Suspects linked to a makeshift training camp raided in January were not investigated, despite the seizure of detonators and explosives. At least one of the bombers was arrested, then released. Police were told informally about the suspects by Indian counterparts as early as December. Three formal warnings in April were not passed on to key decision-makers.

There are reasons for these shortcomings. The Sri Lankan state is deeply dysfunctional and its security establishment riven by faction and feuds. The prime minister and the president are barely speaking. There were even rows over who would join national security committee meetings in the hours after the bombings. The same divisions run through the police, the military and the intelligence services.

Intelligence agencies around the world, like armies, reflect the strengths and weaknesses in any given society or state. A rotten political system will have rotten security services. If most terrorism is a local phenomenon that is networked into a bigger global system, so is counter-terrorism.

ISIS knows this. Such organisations are dynamic, mobile and innovative. The extremists are opportunists, exploiting vulnerabilities, then moving elsewhere to find others.

Violent Islamic extremism will fail, so violent Islamic extremism will continue

The fundamental problem for Islamic militant groups is that every time they have tried to seize and hold land – their ultimate aim, for without the caliphate the new society they dream of cannot be created – their efforts have ended in failure.

Many jihadi strategists recommend spectacular attacks to frighten enemies, mobilise supporters and polarise those in between. This will weaken state structures sufficiently for them to be destroyed, allowing a chaotic and bloody vacuum that can be exploited to build a new Islamic entity.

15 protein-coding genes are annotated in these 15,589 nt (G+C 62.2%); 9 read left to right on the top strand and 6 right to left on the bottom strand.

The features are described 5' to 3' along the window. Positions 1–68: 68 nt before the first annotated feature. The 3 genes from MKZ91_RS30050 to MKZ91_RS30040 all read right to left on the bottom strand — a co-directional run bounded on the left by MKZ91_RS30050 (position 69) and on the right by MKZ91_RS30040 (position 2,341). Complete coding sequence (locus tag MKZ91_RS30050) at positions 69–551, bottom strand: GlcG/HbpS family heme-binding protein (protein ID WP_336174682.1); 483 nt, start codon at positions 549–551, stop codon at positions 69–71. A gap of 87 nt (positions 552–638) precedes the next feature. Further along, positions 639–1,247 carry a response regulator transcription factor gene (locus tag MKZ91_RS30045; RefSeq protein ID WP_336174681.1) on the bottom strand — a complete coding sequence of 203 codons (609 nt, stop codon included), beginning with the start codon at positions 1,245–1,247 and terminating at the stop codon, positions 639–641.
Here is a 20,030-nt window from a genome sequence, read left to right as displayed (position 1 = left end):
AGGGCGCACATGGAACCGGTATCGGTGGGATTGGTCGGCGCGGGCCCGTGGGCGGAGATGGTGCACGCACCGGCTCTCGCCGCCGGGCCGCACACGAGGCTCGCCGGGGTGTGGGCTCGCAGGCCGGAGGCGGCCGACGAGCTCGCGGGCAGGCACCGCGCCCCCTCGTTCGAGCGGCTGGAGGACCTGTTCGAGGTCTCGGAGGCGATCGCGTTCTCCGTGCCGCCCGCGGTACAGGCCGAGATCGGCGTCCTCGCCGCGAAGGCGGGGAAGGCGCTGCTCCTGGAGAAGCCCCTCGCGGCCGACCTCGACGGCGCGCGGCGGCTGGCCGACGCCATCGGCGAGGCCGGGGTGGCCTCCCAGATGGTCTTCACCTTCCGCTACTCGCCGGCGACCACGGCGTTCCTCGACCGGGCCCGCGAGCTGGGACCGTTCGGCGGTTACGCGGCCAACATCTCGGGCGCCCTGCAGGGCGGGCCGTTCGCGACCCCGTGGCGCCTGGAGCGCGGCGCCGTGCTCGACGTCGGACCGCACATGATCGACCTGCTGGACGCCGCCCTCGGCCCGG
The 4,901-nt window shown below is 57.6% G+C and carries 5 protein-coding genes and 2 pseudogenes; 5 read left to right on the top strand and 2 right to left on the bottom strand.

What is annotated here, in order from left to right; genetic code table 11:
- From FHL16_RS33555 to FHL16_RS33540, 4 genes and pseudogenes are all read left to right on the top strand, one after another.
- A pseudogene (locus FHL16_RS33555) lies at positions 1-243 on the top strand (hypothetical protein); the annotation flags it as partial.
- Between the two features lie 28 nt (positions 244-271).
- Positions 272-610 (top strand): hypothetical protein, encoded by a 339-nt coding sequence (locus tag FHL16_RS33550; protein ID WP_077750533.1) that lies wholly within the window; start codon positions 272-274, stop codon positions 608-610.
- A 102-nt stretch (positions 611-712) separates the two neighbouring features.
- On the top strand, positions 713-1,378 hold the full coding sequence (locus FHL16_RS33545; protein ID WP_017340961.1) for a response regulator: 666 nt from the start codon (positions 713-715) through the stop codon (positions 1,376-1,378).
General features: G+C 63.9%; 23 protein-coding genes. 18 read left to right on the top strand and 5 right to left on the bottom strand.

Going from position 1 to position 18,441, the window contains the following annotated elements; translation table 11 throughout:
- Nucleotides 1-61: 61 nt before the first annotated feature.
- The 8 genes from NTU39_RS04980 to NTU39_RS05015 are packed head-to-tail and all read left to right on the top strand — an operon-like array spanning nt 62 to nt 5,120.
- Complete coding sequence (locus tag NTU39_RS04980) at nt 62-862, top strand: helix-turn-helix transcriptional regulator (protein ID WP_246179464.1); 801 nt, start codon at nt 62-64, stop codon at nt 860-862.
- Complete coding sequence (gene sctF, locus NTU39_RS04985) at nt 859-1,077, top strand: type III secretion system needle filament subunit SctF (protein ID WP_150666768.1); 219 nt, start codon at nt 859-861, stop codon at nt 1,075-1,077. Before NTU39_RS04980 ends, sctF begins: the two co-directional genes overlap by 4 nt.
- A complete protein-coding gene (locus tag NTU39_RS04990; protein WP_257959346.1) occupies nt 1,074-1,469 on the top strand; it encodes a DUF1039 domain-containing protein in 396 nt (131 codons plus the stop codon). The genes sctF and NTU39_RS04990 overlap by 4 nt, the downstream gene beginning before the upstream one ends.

The challenge for the militants is that this can only succeed in places where the state is already weak – Iraq after the 2003 US-led invasion, Afghanistan in the 1990s, the Sahel – the transition zone between the Sahara in the north and the African savannahs in the south – today. Anywhere else, militants may have initial success, even seizing territory, but will eventually be rejected by local populations and rolled up by security services.

The recent Isis so-called caliphate is a good example of what goes wrong. Isis made too many enemies, too quickly. Importantly, it could never do otherwise, given the nature of its ideology. The group’s obsessive hatred of Shia Muslims precluded expansion into areas where Sunni Muslims were few. Its brutality meant loyalty was either coerced or gained from shattered, traumatised local communities who feared their own government more than the jihadists. The threat they posed could never be tolerated by regional and neighbouring states, while the long-range attacks against the west prompted an inevitable reaction that mobilised formidable firepower. Taken together, this meant the caliphate was never likely to survive for very long.